Wilko is not quite a pound store but does have similar inexpensive plastic toys.
This lovely battery operated, digital sound and headlight American Wild West express train, carriages and oval of track was only £10 plus 2 AA batteries.
In the shop it looked to be roughly suitable for 40 to 54mm figures and products.
A similar proper product from a proper garden railway shop would obviously be much much more expensive.
It was all very quickly assembled out in the rocky desert wastes of the Wild West (my garden). I brought out some Prince August 40mm homecast Cowboys and Indians and Taylor and Barrett hollowcast smaller size Indians.
Last year’s bird box to Western Railroad Depot conversion, along with some pound store plastic soldier rocks and cactus, all helped to quickly set the scene.
The Scene-ario: The isolated Railroad Depot has been attacked by hostile angry Indians, the station staff, a mechanic (usually repairing toy cars) is down.
The train would lend itself to many Victorian and Early 20th Century settings and Imagi-Nations from the American Civil War onwards to Boer War armoured trains and beyond.
I love the seductive writing or write up on toy packaging. I was always too easily impressed by this when younger and sometimes very disappointed by what was inside. Weren’t we all? I imagine it is even worse now in the days of online and TV advertising for toys.
The Wilco Railway Western Express is excitingly introduced as:
Wilco Railway western express steam train and track
“The engine chugs and the whistle blows, taking you back to the grand age of steam! Haul the carriages along the track, imagine that you’re stood on the footplate and you’ve got to get the next station by nightfall.”
A cynic or the unimaginative adult might suggest that it would be hard to imagine the perils and drama of “having to get to the next station before nightfall …” as there is no station provided and the track supplied is rather short and circular.
However the realistic engine sounds and whistles are suitably atmospheric.
Imagine? A companion pack of plastic Cowboys and Indian or passengers, a few cows or buffalo and a few cacti would have been a great and inexpensive addition to the imaginative play possibilities of this set. There would follow hold ups, rescues, bandits …
This would add what was wisely known in my family as “Play Value” – if it didn’t have a suitable amount of this, you didn’t get it.
Where have all the cowboys gone?
Wilko used to sell Cowboys and Indians – and maybe still do in bigger city stores?
Wilco used to sell such handy 54mm Western figures in £1 tubes a couple of years ago, but I haven’t seen them recently. Tobar / Hawkins Bazaar had some slightly brittle hard plastic Airfix clone versions a year or two back – again I bought some as they were being reduced in 2016. Thankfully similar party favour Cowboy and Indians are still available online, as are rerelease of the pricey Britain’s Deetail metal based Cowboy, Cavalry and Indian figures if you can find a toy shop or an online stockist.
What figure scale suits this train best?
I was quite keen to see how this train would look with 54mm / 1:32 type toy soldier size Cowboys and Indians. I could have used my growing number of repaired and repainted Broken Britain’s Hollowcast lead Indians, but another day perhaps.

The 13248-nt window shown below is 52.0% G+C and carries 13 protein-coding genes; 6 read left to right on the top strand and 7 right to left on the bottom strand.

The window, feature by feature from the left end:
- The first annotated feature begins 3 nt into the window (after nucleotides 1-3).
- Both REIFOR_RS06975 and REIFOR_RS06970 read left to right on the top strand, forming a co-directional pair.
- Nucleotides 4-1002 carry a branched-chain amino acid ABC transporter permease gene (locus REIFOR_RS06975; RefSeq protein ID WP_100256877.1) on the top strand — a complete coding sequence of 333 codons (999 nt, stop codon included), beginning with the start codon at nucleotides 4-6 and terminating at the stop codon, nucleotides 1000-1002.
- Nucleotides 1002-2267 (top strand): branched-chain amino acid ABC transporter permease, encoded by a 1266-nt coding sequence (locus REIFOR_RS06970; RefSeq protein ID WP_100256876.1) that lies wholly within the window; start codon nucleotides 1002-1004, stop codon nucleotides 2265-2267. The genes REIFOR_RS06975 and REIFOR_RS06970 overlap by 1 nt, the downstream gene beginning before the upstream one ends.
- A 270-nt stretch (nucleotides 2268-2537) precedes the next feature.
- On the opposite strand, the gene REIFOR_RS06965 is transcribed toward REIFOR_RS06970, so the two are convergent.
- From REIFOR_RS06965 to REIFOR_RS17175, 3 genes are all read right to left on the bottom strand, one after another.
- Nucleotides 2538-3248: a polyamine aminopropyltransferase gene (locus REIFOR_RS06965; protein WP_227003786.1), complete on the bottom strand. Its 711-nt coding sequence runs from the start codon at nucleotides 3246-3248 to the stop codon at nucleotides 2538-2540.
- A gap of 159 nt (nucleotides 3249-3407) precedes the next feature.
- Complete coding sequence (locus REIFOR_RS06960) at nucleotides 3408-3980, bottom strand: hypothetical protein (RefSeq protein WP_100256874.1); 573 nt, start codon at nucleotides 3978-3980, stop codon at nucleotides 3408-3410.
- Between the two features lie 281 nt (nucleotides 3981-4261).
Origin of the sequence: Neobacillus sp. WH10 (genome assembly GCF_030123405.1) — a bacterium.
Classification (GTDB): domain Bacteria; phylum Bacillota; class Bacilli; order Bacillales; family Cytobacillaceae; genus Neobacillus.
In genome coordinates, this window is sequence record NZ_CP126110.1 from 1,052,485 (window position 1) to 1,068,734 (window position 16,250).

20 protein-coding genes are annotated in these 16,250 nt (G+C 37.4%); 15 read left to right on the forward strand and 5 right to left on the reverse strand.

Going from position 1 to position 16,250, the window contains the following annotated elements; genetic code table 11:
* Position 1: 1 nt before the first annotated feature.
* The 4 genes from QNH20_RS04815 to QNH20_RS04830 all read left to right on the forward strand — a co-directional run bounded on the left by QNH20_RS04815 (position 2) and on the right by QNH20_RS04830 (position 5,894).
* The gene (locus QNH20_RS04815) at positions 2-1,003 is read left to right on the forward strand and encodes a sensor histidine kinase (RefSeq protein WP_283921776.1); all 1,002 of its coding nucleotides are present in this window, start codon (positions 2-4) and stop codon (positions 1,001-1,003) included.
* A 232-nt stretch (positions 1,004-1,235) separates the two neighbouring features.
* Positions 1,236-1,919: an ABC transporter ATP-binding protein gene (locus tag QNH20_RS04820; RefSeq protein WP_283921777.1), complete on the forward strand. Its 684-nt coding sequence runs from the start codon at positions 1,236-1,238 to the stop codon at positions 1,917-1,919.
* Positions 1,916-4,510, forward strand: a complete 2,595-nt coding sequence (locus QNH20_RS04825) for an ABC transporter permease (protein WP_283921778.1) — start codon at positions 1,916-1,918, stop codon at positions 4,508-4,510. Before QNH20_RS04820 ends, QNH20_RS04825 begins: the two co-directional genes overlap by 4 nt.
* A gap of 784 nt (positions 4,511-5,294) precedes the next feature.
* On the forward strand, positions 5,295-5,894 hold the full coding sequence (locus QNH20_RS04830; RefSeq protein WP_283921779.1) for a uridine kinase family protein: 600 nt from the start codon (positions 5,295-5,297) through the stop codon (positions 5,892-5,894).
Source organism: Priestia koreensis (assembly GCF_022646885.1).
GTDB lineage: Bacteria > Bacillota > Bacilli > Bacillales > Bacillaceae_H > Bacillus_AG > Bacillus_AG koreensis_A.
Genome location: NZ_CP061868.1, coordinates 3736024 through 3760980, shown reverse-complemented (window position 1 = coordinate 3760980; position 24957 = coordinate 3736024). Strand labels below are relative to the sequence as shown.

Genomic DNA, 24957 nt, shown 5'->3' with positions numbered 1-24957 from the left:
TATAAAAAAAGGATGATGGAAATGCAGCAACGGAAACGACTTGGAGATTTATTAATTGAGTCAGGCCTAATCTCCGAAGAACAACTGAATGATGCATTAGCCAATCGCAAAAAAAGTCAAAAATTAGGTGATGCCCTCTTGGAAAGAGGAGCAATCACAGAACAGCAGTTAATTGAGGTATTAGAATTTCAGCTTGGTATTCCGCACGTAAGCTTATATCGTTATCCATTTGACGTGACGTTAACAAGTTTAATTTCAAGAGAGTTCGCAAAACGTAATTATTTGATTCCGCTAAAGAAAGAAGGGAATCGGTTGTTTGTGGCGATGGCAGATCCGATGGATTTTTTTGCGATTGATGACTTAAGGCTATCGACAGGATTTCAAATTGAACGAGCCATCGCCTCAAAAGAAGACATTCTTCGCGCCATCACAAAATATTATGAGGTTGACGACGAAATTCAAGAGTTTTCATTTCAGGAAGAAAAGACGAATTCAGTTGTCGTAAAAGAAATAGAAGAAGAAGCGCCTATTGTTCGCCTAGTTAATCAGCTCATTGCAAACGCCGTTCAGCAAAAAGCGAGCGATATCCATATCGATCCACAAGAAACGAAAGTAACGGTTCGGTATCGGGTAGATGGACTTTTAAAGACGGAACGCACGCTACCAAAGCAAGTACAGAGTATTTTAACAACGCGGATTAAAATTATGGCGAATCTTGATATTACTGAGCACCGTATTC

In keeping with the reposting on my Pound Store Plastic Warriors blog, I dug out some gaudily painted, gloss varnished Pound Store Cowboys and Indians (Airfix pirated / Hong Kong clone). I painted these way back in the mid 1990s. There’s even a black cowboy in this photograph below – I am amazed how historically accurate and PC I was, although fighting with toy Indians and calling them Indians would be deemed highly unPC by some. These are firmly Hollywood movie / Wild West Show toy soldier inspired Cowboys and Indians.
Out on the blazing sands, sorry rocks, the Wilco Wild Western Express runs into an Ambush and has its two valuable cargo wagons uncoupled and left behind.
Two cowboys guard the stricken carriages – until reinforcements arrive? But are they really the good guys?
Are the two Indian Braves defending the train cargo, releasing hostages of their own tribe or attacking the Iron Horse that crosses their territory? Revenge on the Buffalo Bills and the Iron Horse that saw the Bison flocks wiped out …
Overall the 50 to 54mm cowboys and Indians are a little overscale, the train suits 40mm to 42mm figures better.
The engine to tender coupling needed a little extra help, so I rigged up a simple wire hook / link. All cheap plastic trains have little heft or weight in the rolling stock, so I lifted off the roof of the caboose carriage and the coal in the tender and added some spare old 2p coins as ready ballast (using the pre 1992 non magnetic kind, not so useful for basing figures).
The train needs a suitable paint scheme, such as a red painted caboose and paint work on the engine. This is likely to be Gloss paint rather than realistic Matt and weathering. I want to keep the Western style font stickers and make the whole Toy Soldier shiny, as if it is an old toy tinplate train, rather than a cheap plastic one.
As ever there is never enough track, especially straight track, so the only way to easily get more track is to buy another set. You get more wagons that way too. Yet four short pieces of track rarely justify that expense, even of £10. However it may be possible to make a silicon mould of one piece of straight track and cast it in Fimo or metal to make more.
Lots of exciting play, sorry, gaming possibilities. Toot toot!
Oh, and a working headlight!
Blogposted by Mark Man of TIN, 14 / 15 July 2018.